I am not sure what has addled the mind of Kathryn Jean Lopez who writes for the National Review. But in a recent post, she links Pope Benedict's new book with Sarah Palin's and equates condoms with government. Read it for yourself and see if you can make sense of any of this. When the going gets weird....
Welcome to Distinctly Catholic, a blog by Michael Sean Winters that examines politics, religion and the estuary where the two meet, all from a distinctively Catholic point of view. The blog is small "c" catholic as well as big "C" Catholic, examining a wide range of issues but always from the perspective of Catholic history and theology.
Ben Smith at Politico is reporting that Maryland Gov. Martin O'Malley is going to head the Democratic Governors Association. O'Malley is my governor, so I feel some pride of place in his rise to national prominence. Additionally, he is a fellow alumnus of the Catholic University of America. If he is not yet on your shortlist of presidential candidates for 2016, he should be.
We continue our examination of a potential presidential run by Sarah Palin with comments from Mark Silk, a professor at Trinity College and author of the blog Spiritual Politics that has become daily reading for those of us concerned about the estuary where religion and politics meet.
No one should judge the likelihood of a major political figure running for president without visualizing that person getting up in the morning, peering into the mirror, and murmuring, “I could be looking at the next POTUS.” Based on such a visualization, I’d say Sarah Palin’s running.
Our friends at Sussidiario have published a must-read - as in, stop what you are doing and read it right now - article by Monsignor Lorenzo Albacete regarding incoming Sen. Marco Rubio's apparent dual religious affiliation. Rubio self-identifies as both Catholic and a member of a "non-denominational" church affiliated with the Southern Baptist Convention.
The Pope announced this morning that he had accepted the resignation of Bishop John "Mort" Smith of Trenton. Bishop David O'Connell, who had been coadjutor since July, assumes the helm of the gem of a diocese in central New Jersey. Here is the statement Bishop O'Connell issued on the occasion. A lion has been born.
Yesterday, Senator Chris Dodd of Connecticut gave his final speech on the floor of the Senate, where he has served for thirty years, following his father who served Connecticut as its senator for twelve years.
Dodd's storied career included principal authorship of such important pieces of legislation as the Family and Medical Leave Act, permitting family members to take time off after the birth of a child or during a major illness without fear of losing their job. He helped shepherd the health care reform law through the Senate after his great friend Sen. Ted Kennedy took ill and died. He has been a champion of aid to our brothers and sisters in Latin America throughout his career, starting with hiw own service in the Peace Corps.
Advent is the season in which the attention of the Church focuses most naturally on the Blessed Virgin Mary. In our own country, the seasonal focus on Mary is furthered by the coincidence of our nation’s patronal feast, the Immaculate Conception, falling within the Advent season. As well as the most observed feast of the year in the United States, Our Lady of Guadalupe, lands in Advent too: In my neighborhood, the feast of Our Lady of Guadalupe is the only feast commemorated with fireworks and they go on for a good fifteen minutes after the close of Mass.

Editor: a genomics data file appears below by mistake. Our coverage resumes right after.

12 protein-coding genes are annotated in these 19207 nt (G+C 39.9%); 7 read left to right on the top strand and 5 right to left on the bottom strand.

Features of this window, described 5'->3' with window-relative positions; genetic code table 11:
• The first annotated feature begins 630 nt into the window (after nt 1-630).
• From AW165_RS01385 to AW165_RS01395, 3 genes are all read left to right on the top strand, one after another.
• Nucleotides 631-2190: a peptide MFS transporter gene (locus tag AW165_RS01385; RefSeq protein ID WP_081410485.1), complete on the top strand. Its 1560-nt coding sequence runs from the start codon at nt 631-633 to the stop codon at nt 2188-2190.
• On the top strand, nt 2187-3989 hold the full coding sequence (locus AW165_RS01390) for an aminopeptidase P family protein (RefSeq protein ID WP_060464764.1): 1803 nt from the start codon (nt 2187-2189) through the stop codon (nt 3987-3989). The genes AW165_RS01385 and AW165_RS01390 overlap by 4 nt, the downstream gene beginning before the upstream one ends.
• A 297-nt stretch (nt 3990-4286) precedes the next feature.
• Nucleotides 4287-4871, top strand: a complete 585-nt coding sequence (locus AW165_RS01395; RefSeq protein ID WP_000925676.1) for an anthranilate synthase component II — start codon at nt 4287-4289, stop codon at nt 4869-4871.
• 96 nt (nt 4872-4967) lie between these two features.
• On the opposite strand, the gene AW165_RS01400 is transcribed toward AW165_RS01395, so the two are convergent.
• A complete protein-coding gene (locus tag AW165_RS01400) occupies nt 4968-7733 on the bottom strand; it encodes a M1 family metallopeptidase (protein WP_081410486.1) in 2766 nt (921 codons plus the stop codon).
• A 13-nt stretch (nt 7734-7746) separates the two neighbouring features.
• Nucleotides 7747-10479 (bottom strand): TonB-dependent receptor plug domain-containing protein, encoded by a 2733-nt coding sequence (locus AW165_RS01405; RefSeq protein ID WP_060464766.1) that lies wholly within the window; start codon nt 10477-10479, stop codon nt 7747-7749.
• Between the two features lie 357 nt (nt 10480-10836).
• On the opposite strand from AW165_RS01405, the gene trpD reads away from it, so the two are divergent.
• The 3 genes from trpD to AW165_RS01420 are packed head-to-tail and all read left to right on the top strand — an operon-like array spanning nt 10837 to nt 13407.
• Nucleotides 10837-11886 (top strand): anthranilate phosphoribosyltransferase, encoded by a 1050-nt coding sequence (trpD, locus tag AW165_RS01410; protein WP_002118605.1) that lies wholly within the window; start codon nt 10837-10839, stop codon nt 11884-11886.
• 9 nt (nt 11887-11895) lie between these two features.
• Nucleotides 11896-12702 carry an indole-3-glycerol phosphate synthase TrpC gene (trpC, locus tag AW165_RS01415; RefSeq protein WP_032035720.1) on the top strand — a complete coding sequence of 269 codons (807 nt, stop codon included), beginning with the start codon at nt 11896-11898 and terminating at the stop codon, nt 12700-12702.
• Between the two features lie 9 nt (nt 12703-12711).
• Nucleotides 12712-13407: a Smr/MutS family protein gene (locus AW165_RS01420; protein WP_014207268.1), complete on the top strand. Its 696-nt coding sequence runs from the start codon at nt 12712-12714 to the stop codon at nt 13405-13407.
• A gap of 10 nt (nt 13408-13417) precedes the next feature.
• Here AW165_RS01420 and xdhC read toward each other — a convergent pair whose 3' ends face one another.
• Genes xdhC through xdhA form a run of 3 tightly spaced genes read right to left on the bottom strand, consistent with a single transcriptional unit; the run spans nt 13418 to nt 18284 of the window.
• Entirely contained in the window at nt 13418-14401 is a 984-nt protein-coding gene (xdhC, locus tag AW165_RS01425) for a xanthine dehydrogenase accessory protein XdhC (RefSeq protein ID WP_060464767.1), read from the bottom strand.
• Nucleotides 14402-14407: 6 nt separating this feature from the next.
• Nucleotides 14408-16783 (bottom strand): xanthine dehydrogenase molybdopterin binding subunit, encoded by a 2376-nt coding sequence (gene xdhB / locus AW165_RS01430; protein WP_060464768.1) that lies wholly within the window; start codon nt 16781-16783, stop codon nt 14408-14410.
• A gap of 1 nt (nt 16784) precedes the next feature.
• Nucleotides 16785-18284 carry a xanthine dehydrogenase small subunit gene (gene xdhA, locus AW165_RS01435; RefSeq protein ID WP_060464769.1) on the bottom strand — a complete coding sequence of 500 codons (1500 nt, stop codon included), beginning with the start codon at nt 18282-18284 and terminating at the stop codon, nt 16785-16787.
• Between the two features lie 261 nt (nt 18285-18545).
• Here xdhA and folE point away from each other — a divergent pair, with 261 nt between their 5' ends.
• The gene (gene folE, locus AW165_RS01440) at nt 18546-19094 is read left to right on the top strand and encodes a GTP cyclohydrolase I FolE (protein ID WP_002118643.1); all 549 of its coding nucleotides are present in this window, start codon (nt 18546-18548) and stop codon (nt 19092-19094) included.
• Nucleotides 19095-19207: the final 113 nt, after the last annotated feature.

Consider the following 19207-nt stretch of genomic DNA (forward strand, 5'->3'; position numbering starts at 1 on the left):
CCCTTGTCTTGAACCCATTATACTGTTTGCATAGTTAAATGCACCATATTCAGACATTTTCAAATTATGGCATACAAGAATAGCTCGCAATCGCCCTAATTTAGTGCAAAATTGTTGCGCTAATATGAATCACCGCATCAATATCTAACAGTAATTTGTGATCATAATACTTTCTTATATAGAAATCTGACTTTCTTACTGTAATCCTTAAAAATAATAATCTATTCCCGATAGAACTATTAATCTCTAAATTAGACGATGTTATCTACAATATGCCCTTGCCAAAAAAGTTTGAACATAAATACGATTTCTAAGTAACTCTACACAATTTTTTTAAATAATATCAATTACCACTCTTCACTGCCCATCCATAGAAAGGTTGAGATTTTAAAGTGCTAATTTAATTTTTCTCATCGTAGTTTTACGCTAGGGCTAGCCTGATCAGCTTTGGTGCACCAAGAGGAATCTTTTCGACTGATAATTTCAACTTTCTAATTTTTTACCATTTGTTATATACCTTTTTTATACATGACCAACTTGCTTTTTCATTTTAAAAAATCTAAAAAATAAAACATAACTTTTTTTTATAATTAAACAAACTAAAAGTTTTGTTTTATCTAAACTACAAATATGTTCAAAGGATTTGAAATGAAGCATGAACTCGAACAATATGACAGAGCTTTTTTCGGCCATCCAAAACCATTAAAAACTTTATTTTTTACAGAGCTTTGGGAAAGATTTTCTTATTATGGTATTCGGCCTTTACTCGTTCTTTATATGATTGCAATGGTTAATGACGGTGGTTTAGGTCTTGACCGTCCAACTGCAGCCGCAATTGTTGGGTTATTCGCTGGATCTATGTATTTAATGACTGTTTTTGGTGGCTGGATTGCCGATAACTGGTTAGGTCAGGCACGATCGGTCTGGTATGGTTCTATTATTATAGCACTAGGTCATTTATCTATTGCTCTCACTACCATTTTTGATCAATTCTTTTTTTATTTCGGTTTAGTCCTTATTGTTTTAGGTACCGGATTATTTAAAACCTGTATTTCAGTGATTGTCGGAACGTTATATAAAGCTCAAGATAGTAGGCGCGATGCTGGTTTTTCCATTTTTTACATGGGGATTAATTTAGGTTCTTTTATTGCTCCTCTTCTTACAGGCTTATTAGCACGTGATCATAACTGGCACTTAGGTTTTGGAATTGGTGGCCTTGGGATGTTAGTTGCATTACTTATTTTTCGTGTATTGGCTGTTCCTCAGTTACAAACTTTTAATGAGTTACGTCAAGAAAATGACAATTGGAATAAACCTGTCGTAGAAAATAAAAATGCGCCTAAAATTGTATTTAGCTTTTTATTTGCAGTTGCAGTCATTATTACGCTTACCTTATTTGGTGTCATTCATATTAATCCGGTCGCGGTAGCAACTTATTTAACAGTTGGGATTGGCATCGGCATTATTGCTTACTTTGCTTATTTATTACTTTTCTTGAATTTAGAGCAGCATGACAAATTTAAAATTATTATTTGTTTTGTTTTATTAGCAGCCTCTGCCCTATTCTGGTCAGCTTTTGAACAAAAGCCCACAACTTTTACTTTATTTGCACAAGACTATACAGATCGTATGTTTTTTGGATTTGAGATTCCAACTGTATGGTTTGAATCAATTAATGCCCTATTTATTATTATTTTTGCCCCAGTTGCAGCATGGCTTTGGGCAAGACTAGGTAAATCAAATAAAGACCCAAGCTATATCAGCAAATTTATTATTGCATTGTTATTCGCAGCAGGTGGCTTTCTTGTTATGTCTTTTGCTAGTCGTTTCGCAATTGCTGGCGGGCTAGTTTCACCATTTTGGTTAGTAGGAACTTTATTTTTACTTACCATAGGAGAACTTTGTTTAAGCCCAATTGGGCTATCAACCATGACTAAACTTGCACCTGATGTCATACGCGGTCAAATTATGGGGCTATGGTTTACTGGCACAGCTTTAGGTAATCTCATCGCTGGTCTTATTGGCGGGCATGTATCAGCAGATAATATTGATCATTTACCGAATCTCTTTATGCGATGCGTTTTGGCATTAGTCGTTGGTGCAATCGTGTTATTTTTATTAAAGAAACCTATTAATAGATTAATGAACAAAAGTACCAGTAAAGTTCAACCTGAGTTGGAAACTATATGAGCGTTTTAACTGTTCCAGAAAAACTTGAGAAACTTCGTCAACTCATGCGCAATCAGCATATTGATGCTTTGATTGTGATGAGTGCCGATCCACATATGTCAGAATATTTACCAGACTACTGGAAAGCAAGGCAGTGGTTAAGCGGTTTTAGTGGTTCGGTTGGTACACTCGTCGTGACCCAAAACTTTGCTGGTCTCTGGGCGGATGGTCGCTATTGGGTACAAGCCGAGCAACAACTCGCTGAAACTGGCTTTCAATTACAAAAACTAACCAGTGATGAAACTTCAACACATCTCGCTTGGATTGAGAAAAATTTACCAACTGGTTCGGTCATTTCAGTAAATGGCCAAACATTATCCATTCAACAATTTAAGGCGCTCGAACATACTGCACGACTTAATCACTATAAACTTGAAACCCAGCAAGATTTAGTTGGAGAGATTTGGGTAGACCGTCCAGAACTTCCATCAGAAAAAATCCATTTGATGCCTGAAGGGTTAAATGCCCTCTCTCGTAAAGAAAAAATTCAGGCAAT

Advent is the season of expectancy as the Holy Father said during his Angelus talk Sunday, and we all await the birth of the Savior, but Mary was the only one who was “expecting.” She was free from the stain of original sin, but not from the emotional or the hormonal or the social or the psychological anxieties that attend childbirth, and hers was an age when childbirth was a dangerous moment for both mother and child. This act in the human drama that we call Christmas can be seen in many ways, but it must always be seen first in a very practical, historical way, as a recollection of the birth of that child by that woman.
According to Salon.com, incoming Speaker of the House John Boehner has been keeping strange company, to wit, Randall Terry, the founder of Operation Rescue. Terry is so out-of-control, he has been banned from the premises of the USCCB and its meetings.
Mr. Bohener is admirably pro-life - although the rest of his policy positions are less admirable. But, he should know that the mainstream pro-life community considers Terry an extremist who has defended the murder of doctors who perform abortions. He is no pro-life hero and Mr. Boehner should find better uses for his time.
We continue our examination of the delicious prospect of a presidential candidacy by Sarah Palin. Today, we hear from Catholic University's Matthew Green, who is a professor of politics and a fellow at the Institute for Policy Research and Catholic Studies.
Professor Green: I’d say the odds are better than even that Sarah Palin will run for president in 2012. She remains a major media presence, thanks in no small part to the actions of others – whether it’s an unauthorized biographer who rents a house next door or her daughter’s “success” as a nationally televised ballroom dancer. Given all the buzz that surrounds Palin, and her Alaska-sized ego, I think she’s unlikely to pass up the chance to put her hat in the ring.
I never took the LSAT and avoided the GRE by getting into grad school via the seminary. (Breathing? We'll take him!) But, I could spot the flaw in Michael Gerson's logic in this morning's Washington Post. Gerson writes, "Third, some House leaders want to begin laying the foundation for entitlement reform, since large, unfunded entitlement commitments are the main cause of the American fiscal crisis." Hmmm.